Browsing: STONEWALL SPECIAL

May-June 2019

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THIS NOVEL tells the story of the relationship between Tennessee Williams and his lover Frank Merlo. Set mainly during their time in Italy in 1953, Christopher Castellani’s Leading Men also offers glimpses of Frank’s future, suffering and dying from lung cancer.

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THIS SUSPENSEFUL NOVEL by John Boyne tells a tale about a literary thief. Maurice Swift is an aspiring writer who befriends Eric Ackermann, an older, established author. Over the course of several months, Maurice charms Ackermann into revealing a disturbing secret story from his childhood …

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What Killian does to New Narrative is to add charm and hilarity. This is how he describes himself at twenty: “In looks I resembled a slightly beefed up version of the Disney actress Hayley Mills—very androgynous in the spirit of the times.”

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The Dark Eclipse’s structure as a series of essays and Barnes’ unencumbered language make this shortish book a breezy read. The subject matter, however—the exploration of death, family history, and the discovery of self—are not so easy; but they are necessary.

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Chalk is also a sensitive and thought-provoking look into the mind of an extremely important figure and even confronts the question of whether an artist’s sexuality is important to his or her work.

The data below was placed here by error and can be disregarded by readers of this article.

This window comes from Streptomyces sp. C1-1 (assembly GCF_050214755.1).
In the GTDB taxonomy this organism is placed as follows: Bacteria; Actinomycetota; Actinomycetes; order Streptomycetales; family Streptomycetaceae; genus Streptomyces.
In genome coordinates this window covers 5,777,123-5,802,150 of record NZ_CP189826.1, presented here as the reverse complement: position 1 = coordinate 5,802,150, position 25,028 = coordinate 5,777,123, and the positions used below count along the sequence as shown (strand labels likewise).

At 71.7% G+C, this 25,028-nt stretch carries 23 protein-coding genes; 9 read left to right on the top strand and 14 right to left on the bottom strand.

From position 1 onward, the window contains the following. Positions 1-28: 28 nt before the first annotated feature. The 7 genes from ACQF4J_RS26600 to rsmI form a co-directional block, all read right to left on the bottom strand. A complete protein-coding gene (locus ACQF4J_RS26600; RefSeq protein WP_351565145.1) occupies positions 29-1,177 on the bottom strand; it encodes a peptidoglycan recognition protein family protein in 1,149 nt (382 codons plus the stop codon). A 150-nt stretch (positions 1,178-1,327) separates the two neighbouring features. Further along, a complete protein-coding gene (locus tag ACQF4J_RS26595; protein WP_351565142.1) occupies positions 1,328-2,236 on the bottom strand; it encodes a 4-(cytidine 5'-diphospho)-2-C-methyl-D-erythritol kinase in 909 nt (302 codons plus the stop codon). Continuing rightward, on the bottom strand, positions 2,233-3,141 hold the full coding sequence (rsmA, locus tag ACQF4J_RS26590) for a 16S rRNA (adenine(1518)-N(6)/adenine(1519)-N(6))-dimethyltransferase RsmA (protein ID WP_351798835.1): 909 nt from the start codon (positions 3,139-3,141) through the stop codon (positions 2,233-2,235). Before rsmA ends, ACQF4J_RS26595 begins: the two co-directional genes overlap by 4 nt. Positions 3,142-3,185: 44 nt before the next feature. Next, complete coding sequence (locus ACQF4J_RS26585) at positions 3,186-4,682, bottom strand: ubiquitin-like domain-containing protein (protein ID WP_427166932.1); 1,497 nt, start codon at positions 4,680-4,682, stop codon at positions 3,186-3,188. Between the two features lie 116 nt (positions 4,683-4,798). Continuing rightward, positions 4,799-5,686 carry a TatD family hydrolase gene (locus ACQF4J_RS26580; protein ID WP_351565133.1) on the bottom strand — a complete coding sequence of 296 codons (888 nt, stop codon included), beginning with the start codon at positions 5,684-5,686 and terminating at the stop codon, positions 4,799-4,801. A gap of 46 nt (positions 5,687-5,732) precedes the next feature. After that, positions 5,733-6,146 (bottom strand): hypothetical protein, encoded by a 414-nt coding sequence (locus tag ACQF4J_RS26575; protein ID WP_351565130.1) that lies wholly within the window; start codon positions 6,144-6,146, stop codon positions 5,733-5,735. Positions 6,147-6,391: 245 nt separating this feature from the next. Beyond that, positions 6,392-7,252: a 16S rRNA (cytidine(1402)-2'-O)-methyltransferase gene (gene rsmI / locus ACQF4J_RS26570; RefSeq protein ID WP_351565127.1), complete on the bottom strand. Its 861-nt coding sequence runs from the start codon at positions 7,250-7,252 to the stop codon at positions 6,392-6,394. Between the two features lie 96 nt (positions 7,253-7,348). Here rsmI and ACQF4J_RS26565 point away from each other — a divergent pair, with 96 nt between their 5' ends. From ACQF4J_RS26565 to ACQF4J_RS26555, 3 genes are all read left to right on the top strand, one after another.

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Book reviews of Incurable: The Haunted Writings of Lionel Johnson, the Decadent Era’s Dark Angel, The Gay Marriage Generation: How the LGBTQ Movement Transformed American Culture, Time Is the Thing a Body Moves Through, The Parting Gift, and Queer Nuns: Religion, Activism, and Serious Parody.

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Who Killed My Father is a small book, but it packs a big punch. Early on, Louis declares that what he is writing “does not answer to the standards of literature, but to those of necessity and desperation, to standards of fire.”

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In The Mourning After, John Ibson shows how the ghosts of these buddies haunted the postwar year  and even today influence the ways in which American men relate to one another.

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In the White House, [Robert] Cutler brought order to national security decision-making with a “passion for anonymity.” Time magazine noted that “He probably carries more top secrets in his head than any other man in Washington.” His biggest secret was his homosexuality, which …

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The Man in the Glass House, Mark Lamster’s fine new biography of Philip Johnson, attempts to sort it all out. Heir to a portion of the Alcoa fortune, Johnson squeaked out a degree at Harvard while setting himself up at New York’s new Museum of Modern Art under director Alfred H. Barr. Johnson joined a powerful gay circle at MoMA

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